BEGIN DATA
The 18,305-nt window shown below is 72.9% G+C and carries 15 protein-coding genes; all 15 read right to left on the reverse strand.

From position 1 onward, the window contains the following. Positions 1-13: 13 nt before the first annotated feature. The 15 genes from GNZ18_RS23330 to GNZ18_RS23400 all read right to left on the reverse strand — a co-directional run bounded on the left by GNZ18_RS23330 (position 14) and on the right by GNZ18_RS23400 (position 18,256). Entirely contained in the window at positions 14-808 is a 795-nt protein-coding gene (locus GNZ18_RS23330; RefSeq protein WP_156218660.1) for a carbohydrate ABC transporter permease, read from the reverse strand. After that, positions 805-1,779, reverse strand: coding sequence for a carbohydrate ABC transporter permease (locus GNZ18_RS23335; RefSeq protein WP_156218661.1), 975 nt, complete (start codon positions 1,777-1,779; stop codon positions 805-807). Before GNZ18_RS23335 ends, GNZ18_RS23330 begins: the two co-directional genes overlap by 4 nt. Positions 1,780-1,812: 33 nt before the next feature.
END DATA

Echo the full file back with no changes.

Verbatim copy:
The 18,305-nt window shown below is 72.9% G+C and carries 15 protein-coding genes; all 15 read right to left on the reverse strand.

From position 1 onward, the window contains the following. Positions 1-13: 13 nt before the first annotated feature. The 15 genes from GNZ18_RS23330 to GNZ18_RS23400 all read right to left on the reverse strand — a co-directional run bounded on the left by GNZ18_RS23330 (position 14) and on the right by GNZ18_RS23400 (position 18,256). Entirely contained in the window at positions 14-808 is a 795-nt protein-coding gene (locus GNZ18_RS23330; RefSeq protein WP_156218660.1) for a carbohydrate ABC transporter permease, read from the reverse strand. After that, positions 805-1,779, reverse strand: coding sequence for a carbohydrate ABC transporter permease (locus GNZ18_RS23335; RefSeq protein WP_156218661.1), 975 nt, complete (start codon positions 1,777-1,779; stop codon positions 805-807). Before GNZ18_RS23335 ends, GNZ18_RS23330 begins: the two co-directional genes overlap by 4 nt. Positions 1,780-1,812: 33 nt before the next feature.